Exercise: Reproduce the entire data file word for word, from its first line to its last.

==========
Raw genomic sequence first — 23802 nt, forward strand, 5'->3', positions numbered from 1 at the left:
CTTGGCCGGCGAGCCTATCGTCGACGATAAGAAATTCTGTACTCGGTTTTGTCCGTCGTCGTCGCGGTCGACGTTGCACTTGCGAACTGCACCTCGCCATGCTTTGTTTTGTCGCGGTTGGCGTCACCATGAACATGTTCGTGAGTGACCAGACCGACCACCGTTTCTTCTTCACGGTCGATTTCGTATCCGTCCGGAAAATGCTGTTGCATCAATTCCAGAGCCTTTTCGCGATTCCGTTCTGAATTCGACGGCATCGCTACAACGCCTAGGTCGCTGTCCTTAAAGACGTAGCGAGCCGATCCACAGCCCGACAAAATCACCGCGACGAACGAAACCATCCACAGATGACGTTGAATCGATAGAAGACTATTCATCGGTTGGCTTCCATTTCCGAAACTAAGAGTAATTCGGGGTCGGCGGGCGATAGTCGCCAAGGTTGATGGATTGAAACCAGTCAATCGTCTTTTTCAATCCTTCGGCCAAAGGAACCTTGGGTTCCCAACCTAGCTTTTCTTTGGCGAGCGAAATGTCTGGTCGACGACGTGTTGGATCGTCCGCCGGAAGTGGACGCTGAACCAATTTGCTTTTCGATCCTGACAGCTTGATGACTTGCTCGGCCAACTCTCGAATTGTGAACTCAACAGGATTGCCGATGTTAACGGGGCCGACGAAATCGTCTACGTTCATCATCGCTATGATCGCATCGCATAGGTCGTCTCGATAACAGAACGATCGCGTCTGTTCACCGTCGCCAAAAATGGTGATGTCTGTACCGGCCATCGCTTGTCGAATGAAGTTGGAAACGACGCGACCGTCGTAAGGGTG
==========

Raw genomic sequence first — 23802 nt, forward strand, 5'->3', positions numbered from 1 at the left:
CTTGGCCGGCGAGCCTATCGTCGACGATAAGAAATTCTGTACTCGGTTTTGTCCGTCGTCGTCGCGGTCGACGTTGCACTTGCGAACTGCACCTCGCCATGCTTTGTTTTGTCGCGGTTGGCGTCACCATGAACATGTTCGTGAGTGACCAGACCGACCACCGTTTCTTCTTCACGGTCGATTTCGTATCCGTCCGGAAAATGCTGTTGCATCAATTCCAGAGCCTTTTCGCGATTCCGTTCTGAATTCGACGGCATCGCTACAACGCCTAGGTCGCTGTCCTTAAAGACGTAGCGAGCCGATCCACAGCCCGACAAAATCACCGCGACGAACGAAACCATCCACAGATGACGTTGAATCGATAGAAGACTATTCATCGGTTGGCTTCCATTTCCGAAACTAAGAGTAATTCGGGGTCGGCGGGCGATAGTCGCCAAGGTTGATGGATTGAAACCAGTCAATCGTCTTTTTCAATCCTTCGGCCAAAGGAACCTTGGGTTCCCAACCTAGCTTTTCTTTGGCGAGCGAAATGTCTGGTCGACGACGTGTTGGATCGTCCGCCGGAAGTGGACGCTGAACCAATTTGCTTTTCGATCCTGACAGCTTGATGACTTGCTCGGCCAACTCTCGAATTGTGAACTCAACAGGATTGCCGATGTTAACGGGGCCGACGAAATCGTCTACGTTCATCATCGCTATGATCGCATCGCATAGGTCGTCTCGATAACAGAACGATCGCGTCTGTTCACCGTCGCCAAAAATGGTGATGTCTGTACCGGCCATCGCTTGTCGAATGAAGTTGGAAACGACGCGACCGTCGTAAGGGTG